Rupert Murdoch and Jerry Hall have celebrated their wedding at a ceremony attended by a number of famous faces, from playwrights to Cabinet ministers.
The couple, who announced their engagement in January, officially married in a private ceremony at Spencer House in London on Friday.
Following Friday's ceremony, Murdoch told his 745,000 Twitter followers he would be taking a break from social media following his nuptials.
They have now held another ceremony, which was expected to include around 100 guests, at St Bride’s Church – which proclaims itself “the journalists’ Church” - in the heart of Fleet Street.
The 84-year-old media mogul arrived at the Church with his sons wearing a navy suit just before 10.30am this morning.
The comedian Barry Humphries, better known as Dame Edna Everage, joked as he made his way into the Church: “I’m not getting married”, when reporters asked how he was feeling.
“I’m very happy. I think it’s great, I like them both,” he said.
Among the guests seen entering the church on Saturday morning were Sir Bob Geldof, Andrew Lloyd Weber, Richard E Grant, Sir Michael Caine and the artist Tracey Emin.
Notable media figures were, of course, also on the list including Alan Yentob, Rebekah Brooks, the Daily Mail editor Paul Dacre and the editor of The Sun Tony Gallagher.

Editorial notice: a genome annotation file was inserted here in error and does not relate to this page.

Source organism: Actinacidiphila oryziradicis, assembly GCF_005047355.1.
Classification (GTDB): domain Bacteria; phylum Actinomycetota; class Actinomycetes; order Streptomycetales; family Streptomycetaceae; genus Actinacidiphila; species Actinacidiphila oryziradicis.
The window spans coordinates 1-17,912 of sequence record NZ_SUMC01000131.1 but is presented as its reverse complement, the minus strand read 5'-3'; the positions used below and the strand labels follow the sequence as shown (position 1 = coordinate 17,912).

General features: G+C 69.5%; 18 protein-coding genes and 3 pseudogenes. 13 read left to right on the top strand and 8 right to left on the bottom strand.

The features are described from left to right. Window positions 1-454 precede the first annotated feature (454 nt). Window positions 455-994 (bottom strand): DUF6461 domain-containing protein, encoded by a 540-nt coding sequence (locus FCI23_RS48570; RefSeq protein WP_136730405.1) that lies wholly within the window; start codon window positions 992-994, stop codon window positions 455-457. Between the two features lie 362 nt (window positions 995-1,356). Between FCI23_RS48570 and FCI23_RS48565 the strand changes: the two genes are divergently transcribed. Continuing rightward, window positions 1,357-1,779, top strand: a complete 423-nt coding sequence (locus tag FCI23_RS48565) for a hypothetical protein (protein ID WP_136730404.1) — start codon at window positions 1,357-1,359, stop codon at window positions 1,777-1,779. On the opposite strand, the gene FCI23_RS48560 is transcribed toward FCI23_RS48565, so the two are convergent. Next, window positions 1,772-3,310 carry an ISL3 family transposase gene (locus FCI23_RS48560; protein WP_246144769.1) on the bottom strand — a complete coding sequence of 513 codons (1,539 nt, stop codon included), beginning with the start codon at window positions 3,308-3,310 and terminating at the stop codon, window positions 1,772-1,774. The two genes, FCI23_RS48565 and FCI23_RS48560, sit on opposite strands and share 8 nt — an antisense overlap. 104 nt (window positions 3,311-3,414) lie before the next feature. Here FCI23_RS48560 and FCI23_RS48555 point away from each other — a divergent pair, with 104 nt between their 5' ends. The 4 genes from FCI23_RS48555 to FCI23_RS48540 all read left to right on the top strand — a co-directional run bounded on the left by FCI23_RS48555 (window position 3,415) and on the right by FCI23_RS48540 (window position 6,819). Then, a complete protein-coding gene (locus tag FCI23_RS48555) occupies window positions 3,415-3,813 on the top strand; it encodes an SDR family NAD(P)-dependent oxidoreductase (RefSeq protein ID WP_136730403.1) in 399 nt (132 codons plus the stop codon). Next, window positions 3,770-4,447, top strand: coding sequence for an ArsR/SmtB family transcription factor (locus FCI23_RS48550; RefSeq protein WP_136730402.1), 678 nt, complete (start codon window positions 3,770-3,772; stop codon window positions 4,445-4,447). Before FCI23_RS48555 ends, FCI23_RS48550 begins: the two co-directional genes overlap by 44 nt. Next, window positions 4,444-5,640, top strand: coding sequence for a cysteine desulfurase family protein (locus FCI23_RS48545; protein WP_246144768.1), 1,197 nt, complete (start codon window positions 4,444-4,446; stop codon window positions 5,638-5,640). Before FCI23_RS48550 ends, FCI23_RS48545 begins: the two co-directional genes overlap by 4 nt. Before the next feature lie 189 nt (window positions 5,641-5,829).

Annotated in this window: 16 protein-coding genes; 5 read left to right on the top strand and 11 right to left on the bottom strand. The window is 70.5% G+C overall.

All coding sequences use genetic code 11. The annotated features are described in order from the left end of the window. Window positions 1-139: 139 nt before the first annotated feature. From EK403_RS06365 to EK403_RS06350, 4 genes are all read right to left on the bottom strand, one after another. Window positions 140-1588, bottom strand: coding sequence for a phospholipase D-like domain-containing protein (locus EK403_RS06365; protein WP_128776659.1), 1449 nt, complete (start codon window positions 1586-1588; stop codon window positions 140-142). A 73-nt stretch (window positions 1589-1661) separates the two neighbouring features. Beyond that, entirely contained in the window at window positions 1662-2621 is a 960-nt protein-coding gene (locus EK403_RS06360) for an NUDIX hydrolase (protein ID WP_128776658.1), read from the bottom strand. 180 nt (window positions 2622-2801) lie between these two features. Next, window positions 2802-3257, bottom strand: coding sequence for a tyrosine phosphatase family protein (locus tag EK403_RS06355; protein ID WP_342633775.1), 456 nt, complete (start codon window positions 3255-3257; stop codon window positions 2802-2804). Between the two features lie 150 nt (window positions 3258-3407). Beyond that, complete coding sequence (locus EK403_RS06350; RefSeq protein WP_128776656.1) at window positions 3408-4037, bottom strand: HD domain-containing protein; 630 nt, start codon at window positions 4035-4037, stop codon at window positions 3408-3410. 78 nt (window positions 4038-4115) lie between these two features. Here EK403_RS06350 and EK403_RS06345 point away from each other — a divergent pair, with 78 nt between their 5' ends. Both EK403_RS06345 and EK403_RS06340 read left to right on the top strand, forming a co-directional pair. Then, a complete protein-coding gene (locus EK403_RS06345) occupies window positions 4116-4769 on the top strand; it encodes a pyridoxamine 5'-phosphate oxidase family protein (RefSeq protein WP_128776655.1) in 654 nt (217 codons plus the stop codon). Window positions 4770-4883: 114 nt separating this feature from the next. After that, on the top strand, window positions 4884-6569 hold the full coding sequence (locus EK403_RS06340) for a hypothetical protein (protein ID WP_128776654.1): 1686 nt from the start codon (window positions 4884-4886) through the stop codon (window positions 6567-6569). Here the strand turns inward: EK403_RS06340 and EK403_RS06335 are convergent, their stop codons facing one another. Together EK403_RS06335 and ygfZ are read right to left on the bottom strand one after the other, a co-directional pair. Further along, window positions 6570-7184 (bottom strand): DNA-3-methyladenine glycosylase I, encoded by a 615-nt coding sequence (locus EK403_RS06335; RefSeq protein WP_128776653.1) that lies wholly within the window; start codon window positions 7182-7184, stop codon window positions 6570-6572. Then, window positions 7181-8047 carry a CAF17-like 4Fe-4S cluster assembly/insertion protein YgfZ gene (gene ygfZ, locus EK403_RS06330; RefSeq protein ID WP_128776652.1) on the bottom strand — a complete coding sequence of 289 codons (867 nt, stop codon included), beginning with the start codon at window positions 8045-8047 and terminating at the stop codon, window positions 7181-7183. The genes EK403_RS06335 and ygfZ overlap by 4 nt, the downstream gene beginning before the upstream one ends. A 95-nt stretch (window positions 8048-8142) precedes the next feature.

Ms Hall, 59, then arrived. According to the Sydney Morning Herald, Hall's bridesmaids would include all of her and her and Murdoch's daughters, which totals six. Hall's daughters Georgia-May and Lizzy Jagger were seen wearing blue bridesmaids dresses as were Murdoch's daughters Grace and Chloe on Saturday morning.
A number of politicians including Michael Gove and employment minister Priti Patel were also in attendance.
The marriage is Murdoch's fourth and Hall's first, she was previously in a long-term relationship with Rolling Stones frontman Mick Jagger.
The chosen venue for today's blessing has not been without controversy. Some Fleet Street journalists expressed anger at the venue choice, given his effective shut-down of the street's historic link with the industry after he relocated printing presses to Wapping, east London in the 1980s.
Additional reporting by the Press Association.
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